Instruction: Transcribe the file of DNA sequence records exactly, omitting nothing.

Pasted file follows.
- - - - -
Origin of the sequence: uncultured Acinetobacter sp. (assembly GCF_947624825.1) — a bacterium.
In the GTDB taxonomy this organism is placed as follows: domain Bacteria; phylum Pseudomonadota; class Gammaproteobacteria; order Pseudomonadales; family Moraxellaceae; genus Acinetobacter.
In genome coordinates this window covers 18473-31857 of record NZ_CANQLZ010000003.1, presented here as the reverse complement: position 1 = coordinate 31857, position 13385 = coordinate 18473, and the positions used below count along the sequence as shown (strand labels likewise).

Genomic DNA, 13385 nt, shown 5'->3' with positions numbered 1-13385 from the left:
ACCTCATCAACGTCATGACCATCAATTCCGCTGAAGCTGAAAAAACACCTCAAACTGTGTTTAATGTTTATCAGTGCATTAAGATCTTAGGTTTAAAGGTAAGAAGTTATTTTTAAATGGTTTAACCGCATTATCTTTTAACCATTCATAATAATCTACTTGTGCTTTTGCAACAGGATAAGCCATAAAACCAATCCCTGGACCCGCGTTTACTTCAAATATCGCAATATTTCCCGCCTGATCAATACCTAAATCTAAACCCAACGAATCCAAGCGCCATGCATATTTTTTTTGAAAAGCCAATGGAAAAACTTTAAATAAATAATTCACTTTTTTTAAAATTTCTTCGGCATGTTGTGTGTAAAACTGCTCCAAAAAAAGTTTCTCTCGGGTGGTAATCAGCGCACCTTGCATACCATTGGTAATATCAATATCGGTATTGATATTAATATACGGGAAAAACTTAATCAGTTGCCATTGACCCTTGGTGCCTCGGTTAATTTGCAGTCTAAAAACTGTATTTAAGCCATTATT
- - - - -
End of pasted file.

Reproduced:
Origin of the sequence: uncultured Acinetobacter sp. (assembly GCF_947624825.1) — a bacterium.
In the GTDB taxonomy this organism is placed as follows: domain Bacteria; phylum Pseudomonadota; class Gammaproteobacteria; order Pseudomonadales; family Moraxellaceae; genus Acinetobacter.
In genome coordinates this window covers 18473-31857 of record NZ_CANQLZ010000003.1, presented here as the reverse complement: position 1 = coordinate 31857, position 13385 = coordinate 18473, and the positions used below count along the sequence as shown (strand labels likewise).

Genomic DNA, 13385 nt, shown 5'->3' with positions numbered 1-13385 from the left:
ACCTCATCAACGTCATGACCATCAATTCCGCTGAAGCTGAAAAAACACCTCAAACTGTGTTTAATGTTTATCAGTGCATTAAGATCTTAGGTTTAAAGGTAAGAAGTTATTTTTAAATGGTTTAACCGCATTATCTTTTAACCATTCATAATAATCTACTTGTGCTTTTGCAACAGGATAAGCCATAAAACCAATCCCTGGACCCGCGTTTACTTCAAATATCGCAATATTTCCCGCCTGATCAATACCTAAATCTAAACCCAACGAATCCAAGCGCCATGCATATTTTTTTTGAAAAGCCAATGGAAAAACTTTAAATAAATAATTCACTTTTTTTAAAATTTCTTCGGCATGTTGTGTGTAAAACTGCTCCAAAAAAAGTTTCTCTCGGGTGGTAATCAGCGCACCTTGCATACCATTGGTAATATCAATATCGGTATTGATATTAATATACGGGAAAAACTTAATCAGTTGCCATTGACCCTTGGTGCCTCGGTTAATTTGCAGTCTAAAAACTGTATTTAAGCCATTATT